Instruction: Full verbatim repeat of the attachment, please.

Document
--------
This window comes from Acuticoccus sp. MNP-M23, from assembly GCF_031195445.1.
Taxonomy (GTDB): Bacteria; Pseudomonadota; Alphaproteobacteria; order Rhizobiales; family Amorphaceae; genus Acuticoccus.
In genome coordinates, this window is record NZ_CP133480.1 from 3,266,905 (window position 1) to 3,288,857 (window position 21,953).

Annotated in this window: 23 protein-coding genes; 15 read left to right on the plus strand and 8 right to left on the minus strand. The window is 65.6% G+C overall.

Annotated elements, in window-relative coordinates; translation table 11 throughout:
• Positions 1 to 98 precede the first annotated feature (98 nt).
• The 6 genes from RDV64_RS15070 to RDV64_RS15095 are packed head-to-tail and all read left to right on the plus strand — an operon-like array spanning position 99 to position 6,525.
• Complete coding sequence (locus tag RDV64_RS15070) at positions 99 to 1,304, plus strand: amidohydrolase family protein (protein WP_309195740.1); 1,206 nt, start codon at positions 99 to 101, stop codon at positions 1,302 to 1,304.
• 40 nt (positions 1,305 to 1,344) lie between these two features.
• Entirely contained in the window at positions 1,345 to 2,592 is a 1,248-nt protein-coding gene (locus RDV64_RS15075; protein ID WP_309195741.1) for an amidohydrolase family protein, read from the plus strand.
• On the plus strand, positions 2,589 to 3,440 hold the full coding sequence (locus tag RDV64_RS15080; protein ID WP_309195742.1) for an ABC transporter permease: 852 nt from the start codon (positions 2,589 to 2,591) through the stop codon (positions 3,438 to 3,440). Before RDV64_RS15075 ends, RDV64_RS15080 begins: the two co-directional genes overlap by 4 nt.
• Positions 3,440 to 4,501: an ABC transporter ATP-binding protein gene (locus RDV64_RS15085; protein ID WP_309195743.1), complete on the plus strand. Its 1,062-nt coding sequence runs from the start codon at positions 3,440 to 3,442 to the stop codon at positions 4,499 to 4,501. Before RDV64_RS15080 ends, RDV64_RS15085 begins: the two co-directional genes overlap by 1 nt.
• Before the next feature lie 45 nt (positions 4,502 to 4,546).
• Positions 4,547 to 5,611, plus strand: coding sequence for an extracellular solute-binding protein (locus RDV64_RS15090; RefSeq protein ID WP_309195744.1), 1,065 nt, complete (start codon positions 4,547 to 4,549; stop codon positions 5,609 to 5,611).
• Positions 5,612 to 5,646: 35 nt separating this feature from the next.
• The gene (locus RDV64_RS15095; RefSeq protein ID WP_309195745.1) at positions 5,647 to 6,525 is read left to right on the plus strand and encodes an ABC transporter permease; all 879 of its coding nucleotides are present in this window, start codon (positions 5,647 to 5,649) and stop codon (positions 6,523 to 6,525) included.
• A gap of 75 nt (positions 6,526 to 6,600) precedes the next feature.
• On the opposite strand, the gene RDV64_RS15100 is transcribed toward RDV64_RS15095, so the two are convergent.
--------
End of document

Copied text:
This window comes from Acuticoccus sp. MNP-M23, from assembly GCF_031195445.1.
Taxonomy (GTDB): Bacteria; Pseudomonadota; Alphaproteobacteria; order Rhizobiales; family Amorphaceae; genus Acuticoccus.
In genome coordinates, this window is record NZ_CP133480.1 from 3,266,905 (window position 1) to 3,288,857 (window position 21,953).

Annotated in this window: 23 protein-coding genes; 15 read left to right on the plus strand and 8 right to left on the minus strand. The window is 65.6% G+C overall.

Annotated elements, in window-relative coordinates; translation table 11 throughout:
• Positions 1 to 98 precede the first annotated feature (98 nt).
• The 6 genes from RDV64_RS15070 to RDV64_RS15095 are packed head-to-tail and all read left to right on the plus strand — an operon-like array spanning position 99 to position 6,525.
• Complete coding sequence (locus tag RDV64_RS15070) at positions 99 to 1,304, plus strand: amidohydrolase family protein (protein WP_309195740.1); 1,206 nt, start codon at positions 99 to 101, stop codon at positions 1,302 to 1,304.
• 40 nt (positions 1,305 to 1,344) lie between these two features.
• Entirely contained in the window at positions 1,345 to 2,592 is a 1,248-nt protein-coding gene (locus RDV64_RS15075; protein ID WP_309195741.1) for an amidohydrolase family protein, read from the plus strand.
• On the plus strand, positions 2,589 to 3,440 hold the full coding sequence (locus tag RDV64_RS15080; protein ID WP_309195742.1) for an ABC transporter permease: 852 nt from the start codon (positions 2,589 to 2,591) through the stop codon (positions 3,438 to 3,440). Before RDV64_RS15075 ends, RDV64_RS15080 begins: the two co-directional genes overlap by 4 nt.
• Positions 3,440 to 4,501: an ABC transporter ATP-binding protein gene (locus RDV64_RS15085; protein ID WP_309195743.1), complete on the plus strand. Its 1,062-nt coding sequence runs from the start codon at positions 3,440 to 3,442 to the stop codon at positions 4,499 to 4,501. Before RDV64_RS15080 ends, RDV64_RS15085 begins: the two co-directional genes overlap by 1 nt.
• Before the next feature lie 45 nt (positions 4,502 to 4,546).
• Positions 4,547 to 5,611, plus strand: coding sequence for an extracellular solute-binding protein (locus RDV64_RS15090; RefSeq protein ID WP_309195744.1), 1,065 nt, complete (start codon positions 4,547 to 4,549; stop codon positions 5,609 to 5,611).
• Positions 5,612 to 5,646: 35 nt separating this feature from the next.
• The gene (locus RDV64_RS15095; RefSeq protein ID WP_309195745.1) at positions 5,647 to 6,525 is read left to right on the plus strand and encodes an ABC transporter permease; all 879 of its coding nucleotides are present in this window, start codon (positions 5,647 to 5,649) and stop codon (positions 6,523 to 6,525) included.
• A gap of 75 nt (positions 6,526 to 6,600) precedes the next feature.
• On the opposite strand, the gene RDV64_RS15100 is transcribed toward RDV64_RS15095, so the two are convergent.